Friday, July 13, 2007

Who's taking *your* picture?

I think it's wonderful that digital cameras have turned so many people into photographers. Point-and-shoot 35mm cameras were around for decades, but it seemed as though most people weren't too picky about the quality of the shots. I hope all the sharing that goes on with digital pictures has made folks more aware of stuff like focus.

When I was a child, we lived in an apartment building in NYC. My dad, whose hobby was photography, was everyone's family photographer. Today, my childhood friends are grateful to have beautiful b&w images of their parents and themselves that never would have happened without my father and his Leica and Speed Graphic and his darkroom.

I'm grateful that I have them, too. And I'm equally grateful that I took so many pictures of my own children. What if my collection of pictures of Gillian consisted of some posed portraits from K-Mart and a few blurry snapshots taken at the beach?

Anyway, my point of all this is that someday your family will be grateful to have pictures of you. If you are the family photographer, they may have a hard time finding them. I've been making a long-term project of putting photos in albums, and after album #5 or so I realized that judging from the photographs one might suspect my children were raised by dogs and cats, with occasional visits from their father. I wish I'd taken more pictures of him, and I wish somebody had taken pictures of me.

So this is to encourage you to a) learn how to use the timer on your camera (this results in a much more flattering picture than holding your camera out at arm's length and hoping for the best), and b) not to be shy about asking people to take your picture. They won't mind. Don't stand stiffly with your kids, shoulder to shoulder. Grab them in a group hug. Or pull them down on a sofa with you. Don't worry about being photogenic. Let them be silly. You want natural grins. Someday, they'll want to remember you just the way you are.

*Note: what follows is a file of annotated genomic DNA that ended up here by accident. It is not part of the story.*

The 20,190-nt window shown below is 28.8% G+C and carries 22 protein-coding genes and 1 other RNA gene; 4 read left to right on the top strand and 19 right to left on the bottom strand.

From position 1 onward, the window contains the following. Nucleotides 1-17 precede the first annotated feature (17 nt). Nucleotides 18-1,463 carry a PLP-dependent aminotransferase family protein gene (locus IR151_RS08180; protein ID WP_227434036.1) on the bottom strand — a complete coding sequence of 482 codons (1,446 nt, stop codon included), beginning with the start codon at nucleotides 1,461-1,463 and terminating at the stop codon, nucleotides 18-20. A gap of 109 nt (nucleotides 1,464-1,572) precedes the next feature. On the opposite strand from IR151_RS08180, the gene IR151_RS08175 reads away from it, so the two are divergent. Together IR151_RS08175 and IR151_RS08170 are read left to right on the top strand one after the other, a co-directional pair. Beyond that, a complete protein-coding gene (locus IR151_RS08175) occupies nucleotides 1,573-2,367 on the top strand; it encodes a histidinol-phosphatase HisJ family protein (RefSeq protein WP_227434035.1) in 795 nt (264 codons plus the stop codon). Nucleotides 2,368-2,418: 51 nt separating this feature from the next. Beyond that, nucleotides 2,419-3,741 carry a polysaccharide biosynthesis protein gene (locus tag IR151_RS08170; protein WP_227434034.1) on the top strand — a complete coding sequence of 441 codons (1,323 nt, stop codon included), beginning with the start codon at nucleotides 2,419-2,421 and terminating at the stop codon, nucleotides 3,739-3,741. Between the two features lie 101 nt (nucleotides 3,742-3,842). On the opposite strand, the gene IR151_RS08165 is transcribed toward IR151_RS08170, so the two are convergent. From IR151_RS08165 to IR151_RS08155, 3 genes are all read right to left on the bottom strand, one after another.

Paul said...

Same with my dad. You can tell because after the divorce - bang! Almost no photos of our family.

Another thing that can end up being interesting is voice recordings. For Christmas 1971 I got a Sony cassette recorder. At the time, it just seemed like I was making a minor nuicance of myself "interviewing" all my relatives. Now - it's a good thing, but poignant - we've made copies of the tape and people sometimes literally cry hearing a voice they never thought they'd hear again. Voices seems to bring back a really powerful sense of the person.

It was sheer luck the cassette didn't get recorded over. I made it when I was fourteen and by accident never recorded over it. When I was seventeen I noticed it in the back of a drawer and wondered "What's on this?" and was fortunately just old enough to realize it might be worth hanging onto.

Susan said...

Good point, Paul. Voices can be impossible to bring back in your memory. My dad always wished he could recall the voice, speaking or singing, of his father, an opera singer.

My kids grew up hearing me sing at the piano, and I've thought many times about trying to record some songs for them. But I don't sing very much anymore, and I've been unwilling to put the time into trying to get my voice back, finding some equipment I can afford, and on and on. Your comment has made revisit this idea, though. Thanks!

crystal said...

Hi Susan :-)

I've always been the photographer of my family, which is odd since I can't see well. I have inherited the photo album of my grandma too, which has lots of old black and white photos of long deceased family members. One thing I've been trying to do, now that I have a digital camera, is to take photos of the old photos, so I can save them digitally.

crystal said...
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Susan said...

Hi Crystal! Good idea. I've photographed quite a few old photos, too. I have a scanner, but it's still in the box because I haven't figured out where to put it. :-) Meanwhile, the camera does a surprisingly good job.

Mali said...

Such a great post! Thanks.

You have reminded me to be more relaxed when cameras come out - I've always hated them, but now struggle to find photos of me, or of me and my husband together.